Lamont has done several interviews in the run-up to the release of Reimagination. Talking to Lois Wilson in Record Collector, he attributes the idea for the album to veteran record maker Fred Mollin. In The Memphis Flyer, Mollin tells J.D. Reager, “As a producer, I’ve done several records with great songwriters this way. Lamont was one of the first ones I wanted to do, but it’s taken 20 years to get it actually started.” Most of the recording was done in Nashville, according to Mollin, but tracks were also cut at the Royal Studios in Memphis. Dozier himself mentions to Reager that he and the producer previously worked at Royal “on a Cliff Richard record.” That sounds like 2011’s Soulicious, a 15-track package featuring Cliff in duets with a variety of R&B stars, including Brenda Holloway, Dennis Edwards, Valerie Simpson and Freda Payne. Much of that material was new, written by Lamont and his son, Beau.

On Hollywood's Walk of Fame

On Hollywood's Walk of Fame

      As for the reimagined songs, Dozier has talked about many of them in the past, and often, befitting such 20th century standards. “This is a body of work that I will cherish and revere,” he told me in 2004 for the liner notes of Heaven Must Have Sent You: The Holland/Dozier/Holland Story, “because this was the door-opener, that started it all for me at Motown, working with the Hollands, and getting my wares and my talent out there, to let people know what I could do, and have done.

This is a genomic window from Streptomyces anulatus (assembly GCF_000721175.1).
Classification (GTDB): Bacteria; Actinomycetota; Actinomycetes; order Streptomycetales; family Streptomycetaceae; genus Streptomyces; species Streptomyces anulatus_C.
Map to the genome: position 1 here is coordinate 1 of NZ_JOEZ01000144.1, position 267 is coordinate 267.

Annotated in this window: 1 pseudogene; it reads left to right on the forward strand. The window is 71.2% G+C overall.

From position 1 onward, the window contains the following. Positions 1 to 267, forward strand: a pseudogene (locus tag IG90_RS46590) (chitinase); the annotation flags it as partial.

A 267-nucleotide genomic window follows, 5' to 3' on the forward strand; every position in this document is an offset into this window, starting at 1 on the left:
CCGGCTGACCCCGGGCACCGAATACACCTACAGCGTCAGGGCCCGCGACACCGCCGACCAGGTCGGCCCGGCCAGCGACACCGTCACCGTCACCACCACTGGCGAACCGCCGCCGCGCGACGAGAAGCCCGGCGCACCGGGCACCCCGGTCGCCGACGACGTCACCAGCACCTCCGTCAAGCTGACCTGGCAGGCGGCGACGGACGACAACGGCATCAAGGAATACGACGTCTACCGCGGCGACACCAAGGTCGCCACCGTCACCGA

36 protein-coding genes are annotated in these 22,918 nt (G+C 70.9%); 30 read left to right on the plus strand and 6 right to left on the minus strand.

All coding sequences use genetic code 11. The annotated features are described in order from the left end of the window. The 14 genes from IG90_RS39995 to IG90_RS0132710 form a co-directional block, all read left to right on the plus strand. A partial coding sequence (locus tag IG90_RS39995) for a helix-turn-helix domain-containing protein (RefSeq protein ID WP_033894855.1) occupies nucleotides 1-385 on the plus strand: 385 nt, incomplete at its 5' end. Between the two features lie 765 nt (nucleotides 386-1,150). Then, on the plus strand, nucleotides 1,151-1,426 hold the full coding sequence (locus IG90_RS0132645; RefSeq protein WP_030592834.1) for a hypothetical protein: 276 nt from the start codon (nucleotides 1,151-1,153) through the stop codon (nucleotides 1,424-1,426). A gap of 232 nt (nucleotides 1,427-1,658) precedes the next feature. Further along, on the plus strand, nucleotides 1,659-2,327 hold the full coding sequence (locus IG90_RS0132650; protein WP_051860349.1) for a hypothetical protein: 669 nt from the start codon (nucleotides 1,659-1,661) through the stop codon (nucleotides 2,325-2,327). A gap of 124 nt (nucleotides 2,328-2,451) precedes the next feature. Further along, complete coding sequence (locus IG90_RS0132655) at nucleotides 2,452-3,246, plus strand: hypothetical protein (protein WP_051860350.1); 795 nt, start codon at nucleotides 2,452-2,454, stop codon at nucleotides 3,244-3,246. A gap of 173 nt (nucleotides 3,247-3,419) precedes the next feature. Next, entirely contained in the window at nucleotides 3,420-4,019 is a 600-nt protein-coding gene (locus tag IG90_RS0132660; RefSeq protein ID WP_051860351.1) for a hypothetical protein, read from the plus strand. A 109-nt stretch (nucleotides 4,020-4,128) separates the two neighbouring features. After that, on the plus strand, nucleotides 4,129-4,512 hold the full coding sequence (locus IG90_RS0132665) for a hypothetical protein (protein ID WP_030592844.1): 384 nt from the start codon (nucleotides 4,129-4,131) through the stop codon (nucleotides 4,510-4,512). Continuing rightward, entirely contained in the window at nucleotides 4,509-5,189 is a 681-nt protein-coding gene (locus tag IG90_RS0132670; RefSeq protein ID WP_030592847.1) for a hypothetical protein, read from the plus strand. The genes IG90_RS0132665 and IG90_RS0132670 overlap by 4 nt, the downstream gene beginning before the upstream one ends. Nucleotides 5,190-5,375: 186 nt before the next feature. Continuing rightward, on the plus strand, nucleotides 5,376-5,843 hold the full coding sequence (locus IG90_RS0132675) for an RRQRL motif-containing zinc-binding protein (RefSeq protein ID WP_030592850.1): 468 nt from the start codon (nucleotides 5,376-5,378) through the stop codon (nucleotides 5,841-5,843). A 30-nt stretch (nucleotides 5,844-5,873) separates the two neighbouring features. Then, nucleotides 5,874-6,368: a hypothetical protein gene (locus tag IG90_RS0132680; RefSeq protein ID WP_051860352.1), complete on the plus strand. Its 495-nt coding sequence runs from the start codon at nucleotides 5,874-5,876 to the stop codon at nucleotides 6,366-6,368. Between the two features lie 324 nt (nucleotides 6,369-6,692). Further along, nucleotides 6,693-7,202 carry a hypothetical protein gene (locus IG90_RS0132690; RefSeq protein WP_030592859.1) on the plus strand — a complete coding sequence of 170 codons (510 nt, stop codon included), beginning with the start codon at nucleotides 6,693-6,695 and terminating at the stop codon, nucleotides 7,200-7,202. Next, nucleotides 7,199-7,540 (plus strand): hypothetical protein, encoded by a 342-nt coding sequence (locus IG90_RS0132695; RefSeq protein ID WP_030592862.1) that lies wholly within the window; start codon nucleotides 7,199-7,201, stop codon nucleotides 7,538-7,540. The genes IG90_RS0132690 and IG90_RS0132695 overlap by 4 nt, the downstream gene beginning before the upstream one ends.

“Around 1962, I remember my uncle, James Allen, taking me to Motown. I remember getting out of the car and, as he and I took the walkway to the building, I said, ‘You know, James, I’m going to be one of the hottest producers and songwriters over here.’ Then I stopped myself and said, ‘I take that back. From here, I’m going to be one of the hottest songwriters and producers in the world.’ I said that, basically, because I had this dream gnawing at me, and this hunger, to become just that. So I put that comment out there, hoping that the muses and God and everybody else would hear me.”

      So, as noted at the beginning, Lamont Dozier is back among those who helped him to fulfil such ambition. Apparently, he was heard that day on West Grand, 56 years ago.


Music notes: there is much of the man’s recorded legacy to be heard on digital services, in addition to Reimagination and Reflections of Lamont Dozier. For those who favour his post-Motown material, 2002’s Anthology compilation includes tracks from Out Here On My Own and Black Bach. Dozier’s Warner Bros. albums from the 1970s, such as Peddlin’ Music On The Side and Right There, don’t seem to be streamed by the likes of Spotify, although you can find the music on YouTube. Right There includes another fine “reimagination,” this being of the 1965 H/D/H masterpiece for the Four Tops, “It’s The Same Old Song.”

Adam WhiteComment